Sunday, November 02, 2014

Around the Blogosphere This Week

Miscellaneous bits of news and fun stuff from around the internet...

...The great Norman Lloyd celebrates his 100th birthday next Saturday, November 8th. I'm fortunate to have seen him speak at screenings of REIGN OF TERROR (1949), THE LADY VANISHES (1938), and DIAL M FOR MURDER (1954) over the past couple of years; he's seen here in a candid shot I snapped at a TCM Classic Film Fest gathering. He's a fascinating and witty speaker who has had a wealth of interesting experiences over the course of his long career. Lloyd's centennial will be celebrated at the Aero Theatre in Santa Monica on November 21st and 23rd; Alan Rode will host Lloyd at a double bill of SABOTEUR (1942) and A WALK IN THE SUN (1945) on the 21st, and LIMELIGHT (1952) will be shown on the 23rd. I will be out of town that weekend and certainly wish I could attend what's sure to be a wonderful celebration!

...At Where Danger Lives, Mark features a countdown of the 30 Greatest Hitchcock Posters.

...This week's YouTube find: Jane Seymour stars as twins in the TV version of DARK MIRROR (1984), roles played in 1946 by Olivia de Havilland; I saw Seymour's version first but don't believe I've watched it since it first aired. It also stars Vincent Gardenia and Stephen Collins (who has been the focus of some recent unpleasant news stories).

...It's sad how Mattel has destroyed the original concept of American Girl dolls; they were so enjoyed by my daughters and myself.

...Coming soon from the Warner Archive: Forbidden Hollywood, Vol. 8. This set, which will initially be sold on traditional pressed discs, consists of James Cagney and Joan Blondell in BLONDE CRAZY (1931) (reviewed by me last year), Norma Shearer and Robert Montgomery in STRANGERS MAY KISS (1931) (reviewed here), Paul Muni in HI, NELLIE! (1934), and Edward G. Robinson in DARK HAZARD 91934). Also out soon from the Archive: THE PICTURE OF DORIAN GRAY (1945) on Blu-ray.

...Coming from Fox Cinema Archives: MANILA CALLING (1942) starring Lloyd Nolan, Carole Landis, and Cornel Wilde, plus one of Nolan's not-yet-on-DVD Michael Shayne films, JUST OFF BROADWAY (1942), which I reviewed last year. This gives me hope that at some point I'll be able to see the only Shayne film not in my collection, TIME TO KILL (1942).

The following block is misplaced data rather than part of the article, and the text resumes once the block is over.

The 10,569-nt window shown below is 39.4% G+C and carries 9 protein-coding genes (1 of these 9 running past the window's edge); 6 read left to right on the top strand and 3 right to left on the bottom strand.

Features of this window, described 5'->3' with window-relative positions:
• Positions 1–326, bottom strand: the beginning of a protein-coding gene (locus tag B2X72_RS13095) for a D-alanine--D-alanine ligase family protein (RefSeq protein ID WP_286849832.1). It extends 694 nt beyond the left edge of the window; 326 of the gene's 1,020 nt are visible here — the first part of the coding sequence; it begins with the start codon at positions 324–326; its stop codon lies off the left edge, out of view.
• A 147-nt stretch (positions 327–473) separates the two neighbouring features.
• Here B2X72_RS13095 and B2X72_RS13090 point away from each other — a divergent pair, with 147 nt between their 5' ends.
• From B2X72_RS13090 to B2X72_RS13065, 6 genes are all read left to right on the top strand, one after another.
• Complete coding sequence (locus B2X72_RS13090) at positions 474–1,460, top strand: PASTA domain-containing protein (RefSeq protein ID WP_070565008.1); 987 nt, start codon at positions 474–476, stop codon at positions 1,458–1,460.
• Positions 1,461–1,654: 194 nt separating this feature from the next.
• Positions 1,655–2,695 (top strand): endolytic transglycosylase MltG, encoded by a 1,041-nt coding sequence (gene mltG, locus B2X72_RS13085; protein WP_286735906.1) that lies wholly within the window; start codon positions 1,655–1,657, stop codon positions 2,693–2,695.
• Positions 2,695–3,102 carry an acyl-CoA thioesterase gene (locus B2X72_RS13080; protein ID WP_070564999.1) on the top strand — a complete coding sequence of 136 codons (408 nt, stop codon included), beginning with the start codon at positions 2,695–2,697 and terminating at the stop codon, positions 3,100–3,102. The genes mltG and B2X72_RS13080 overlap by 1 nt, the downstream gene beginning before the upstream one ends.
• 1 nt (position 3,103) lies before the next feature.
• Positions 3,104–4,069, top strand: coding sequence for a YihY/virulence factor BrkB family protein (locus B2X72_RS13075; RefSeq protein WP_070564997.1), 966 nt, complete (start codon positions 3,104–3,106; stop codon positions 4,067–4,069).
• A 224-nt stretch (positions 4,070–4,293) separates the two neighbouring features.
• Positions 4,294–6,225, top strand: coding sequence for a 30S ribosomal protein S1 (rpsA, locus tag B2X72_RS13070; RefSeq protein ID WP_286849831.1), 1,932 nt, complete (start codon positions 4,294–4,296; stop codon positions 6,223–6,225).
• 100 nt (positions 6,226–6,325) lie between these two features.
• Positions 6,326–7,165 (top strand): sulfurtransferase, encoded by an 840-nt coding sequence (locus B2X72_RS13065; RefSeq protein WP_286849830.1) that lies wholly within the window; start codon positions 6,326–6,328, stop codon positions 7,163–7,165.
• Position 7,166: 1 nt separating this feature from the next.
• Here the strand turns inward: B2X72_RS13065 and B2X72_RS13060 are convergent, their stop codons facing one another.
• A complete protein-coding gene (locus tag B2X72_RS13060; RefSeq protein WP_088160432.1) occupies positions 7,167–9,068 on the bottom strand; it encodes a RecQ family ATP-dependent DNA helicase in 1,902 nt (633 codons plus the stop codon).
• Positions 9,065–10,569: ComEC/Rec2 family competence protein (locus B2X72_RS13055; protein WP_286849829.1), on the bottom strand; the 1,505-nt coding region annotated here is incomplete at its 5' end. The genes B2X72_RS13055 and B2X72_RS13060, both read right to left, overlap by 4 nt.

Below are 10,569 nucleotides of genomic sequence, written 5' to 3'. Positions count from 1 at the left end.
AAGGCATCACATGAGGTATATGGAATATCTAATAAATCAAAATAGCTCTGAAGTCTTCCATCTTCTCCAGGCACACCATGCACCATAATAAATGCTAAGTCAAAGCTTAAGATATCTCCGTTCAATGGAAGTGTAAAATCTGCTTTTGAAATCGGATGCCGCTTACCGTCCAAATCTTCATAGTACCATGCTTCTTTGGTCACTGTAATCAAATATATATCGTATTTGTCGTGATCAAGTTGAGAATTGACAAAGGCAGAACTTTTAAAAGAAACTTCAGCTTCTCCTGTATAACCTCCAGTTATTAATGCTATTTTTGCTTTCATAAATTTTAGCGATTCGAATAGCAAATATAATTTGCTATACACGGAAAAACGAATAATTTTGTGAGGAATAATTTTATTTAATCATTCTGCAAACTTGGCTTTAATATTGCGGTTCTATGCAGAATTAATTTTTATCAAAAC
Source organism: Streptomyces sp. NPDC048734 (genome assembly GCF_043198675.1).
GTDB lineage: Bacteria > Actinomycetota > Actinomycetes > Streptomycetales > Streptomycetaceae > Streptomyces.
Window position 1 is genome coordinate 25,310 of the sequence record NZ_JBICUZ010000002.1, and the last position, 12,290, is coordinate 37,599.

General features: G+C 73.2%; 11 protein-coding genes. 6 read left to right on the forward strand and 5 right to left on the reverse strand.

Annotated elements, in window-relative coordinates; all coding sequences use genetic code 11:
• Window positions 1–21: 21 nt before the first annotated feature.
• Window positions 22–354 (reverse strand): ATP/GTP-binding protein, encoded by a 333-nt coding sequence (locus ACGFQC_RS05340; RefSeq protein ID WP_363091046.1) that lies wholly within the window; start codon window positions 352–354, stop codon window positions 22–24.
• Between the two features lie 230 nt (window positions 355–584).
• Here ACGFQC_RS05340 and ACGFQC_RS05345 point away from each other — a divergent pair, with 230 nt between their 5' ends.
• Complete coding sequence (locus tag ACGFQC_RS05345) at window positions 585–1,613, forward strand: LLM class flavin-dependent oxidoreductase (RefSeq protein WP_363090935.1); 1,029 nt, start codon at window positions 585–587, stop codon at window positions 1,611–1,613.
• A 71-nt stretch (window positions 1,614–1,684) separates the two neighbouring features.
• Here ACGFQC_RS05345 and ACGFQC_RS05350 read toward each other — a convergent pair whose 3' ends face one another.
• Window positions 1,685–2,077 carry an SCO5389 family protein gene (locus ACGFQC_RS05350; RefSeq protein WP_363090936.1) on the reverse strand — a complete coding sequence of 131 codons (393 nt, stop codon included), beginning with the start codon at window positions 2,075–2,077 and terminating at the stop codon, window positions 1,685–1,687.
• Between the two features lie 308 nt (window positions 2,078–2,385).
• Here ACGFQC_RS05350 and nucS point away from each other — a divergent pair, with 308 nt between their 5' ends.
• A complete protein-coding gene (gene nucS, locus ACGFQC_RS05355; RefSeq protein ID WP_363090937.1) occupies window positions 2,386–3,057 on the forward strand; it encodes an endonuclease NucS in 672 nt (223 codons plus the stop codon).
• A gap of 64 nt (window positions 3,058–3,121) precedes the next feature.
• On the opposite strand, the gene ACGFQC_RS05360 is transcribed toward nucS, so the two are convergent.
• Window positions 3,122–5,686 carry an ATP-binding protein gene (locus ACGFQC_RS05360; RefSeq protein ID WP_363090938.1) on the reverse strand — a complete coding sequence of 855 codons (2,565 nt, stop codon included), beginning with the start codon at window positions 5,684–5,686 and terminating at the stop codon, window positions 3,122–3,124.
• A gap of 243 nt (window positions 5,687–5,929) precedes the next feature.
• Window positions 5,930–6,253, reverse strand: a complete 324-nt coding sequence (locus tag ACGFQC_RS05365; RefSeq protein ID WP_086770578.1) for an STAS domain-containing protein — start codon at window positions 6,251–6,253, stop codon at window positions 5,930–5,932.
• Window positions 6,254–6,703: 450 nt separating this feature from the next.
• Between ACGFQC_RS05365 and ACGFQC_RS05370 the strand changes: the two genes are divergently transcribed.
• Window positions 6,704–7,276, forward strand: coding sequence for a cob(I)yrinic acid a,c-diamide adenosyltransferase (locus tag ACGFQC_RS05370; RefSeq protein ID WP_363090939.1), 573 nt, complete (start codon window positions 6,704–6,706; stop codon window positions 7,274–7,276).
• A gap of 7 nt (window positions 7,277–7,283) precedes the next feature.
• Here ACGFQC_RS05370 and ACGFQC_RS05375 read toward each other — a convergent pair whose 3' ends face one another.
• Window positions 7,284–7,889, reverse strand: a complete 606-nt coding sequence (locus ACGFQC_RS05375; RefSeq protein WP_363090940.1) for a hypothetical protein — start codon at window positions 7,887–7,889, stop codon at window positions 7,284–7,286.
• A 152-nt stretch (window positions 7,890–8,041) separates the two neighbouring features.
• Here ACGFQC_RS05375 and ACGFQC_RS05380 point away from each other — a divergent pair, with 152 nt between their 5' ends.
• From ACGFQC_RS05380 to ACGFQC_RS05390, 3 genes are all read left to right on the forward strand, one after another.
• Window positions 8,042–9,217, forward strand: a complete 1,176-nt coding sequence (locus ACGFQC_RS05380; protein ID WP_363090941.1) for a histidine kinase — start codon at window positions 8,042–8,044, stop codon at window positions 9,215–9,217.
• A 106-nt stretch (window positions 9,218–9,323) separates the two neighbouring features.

...Scott O'Brien, author of a new biography of George Brent, recently visited the Silver Screen Oasis where he answered written questions posted about the actor and his career.

...Over at Mike's Take on the Movies, Mike and his friend Kristina (of Speakeasy) cut a fun video recommending some of their favorite film books. Thanks to the video, along with a recent mention by Ivan at ClassicFlix, I've ordered "B" MOVIES by Don Miller. I also ordered Miller's HOLLYWOOD CORRAL: A COMPREHENSIVE B-WESTERN ROUNDUP, which has already arrived and looks fantastic. Kristina's THEY HAD FACES THEN Citadel book is on a future wish list!

...Kristina also has a great review of Joel McCrea and Fay Wray in the pre-Code adventure THE MOST DANGEROUS GAME (1932), showing on TCM on McCrea's birthday next Wednesday, July 5th.

...If it's November, that means it's time for the Hallmark Channel's annual Countdown to Christmas! This year there are 12 new Christmas movies with stars such as Jane Seymour, Robert Wagner, Jill St. John, Teri Polo, and Candace Cameron Bure.

...The Blonde at the Film has a new post up on Cary Grant and Audrey Hepburn in Stanley Donen's CHARADE (1963). I haven't seen that in many years and have pulled it off the shelf in hopes of seeing it soon.

...A new-to-me title coming my way soon from my father: LADD: THE LIFE, THE LEGEND, THE LEGACY OF ALAN LADD by Beverly Linet.

...Speaking of Alan Ladd, Colin's latest post at Riding the High Country is on SHANE (1953). And be sure to stick around for the interesting discussion which follows -- it's already grown to quite a size despite the fact this is a brand-new post!

...Attention Southern Californians: Steak 'n Shake has come to California with the opening of a store in Santa Monica.

...Notable Passing: Conductor-Arranger Ian Fraser, an 11-time Emmy winner who worked frequently with Julie Andrews, has died at 81. Here are obituaries from Daily Variety and The Hollywood Reporter.

Have a great week!


Blogger Mark said...

Thanks Laura, as always. I read the Linet Ladd biography a few years back when I was writing him up for Noir City. It's unfortunate that it's essentially the only biography available, because his life and body of work really deserves a more thorough examination. If I remember correctly, Linet was a fan mag writer, and the book definitely reads along those lines.

3:10 PM  
Blogger Kristina Dijan said...

Thanks for the mentions! Good stuff here, now I have to add that George Brent book to my collection, have really enjoyed Scott O'Brien's bios thus far. Picture of Dorian Gray should be an amazing blu release! Cheers

4:32 PM  
Blogger Mike Perry said...

Thanks a bunch for the link thru to the vid that Kristina and I did. Enjoy the Ladd book, I have that one on my shelf as well. Author also did a good one on Susan Hayward.

5:14 PM  
Blogger Laura said...

You're so welcome, Mark!

My dad mentioned how many now-gone people were interviewed for the Ladd book, hoping to enjoy it. The only other references I have on Ladd are the Citadel FILMS OF... book and a chapter in J.R. Parish's HOLLYWOOD'S GREAT LOVE TEAMS.

Mike, thanks for adding your thoughts on the Ladd book! Susan Hayward is another actress I'd like to read more about.

Glad to share the video with you both, Mike and Kristina! It was a lot of fun.

I agree, Kristina, I have to get that Brent book. I have books O'Brien wrote on Kay Francis and Virginia Bruce; he did a lot of primary source research and I'm hoping the Brent book will be similarly interesting.

Best wishes,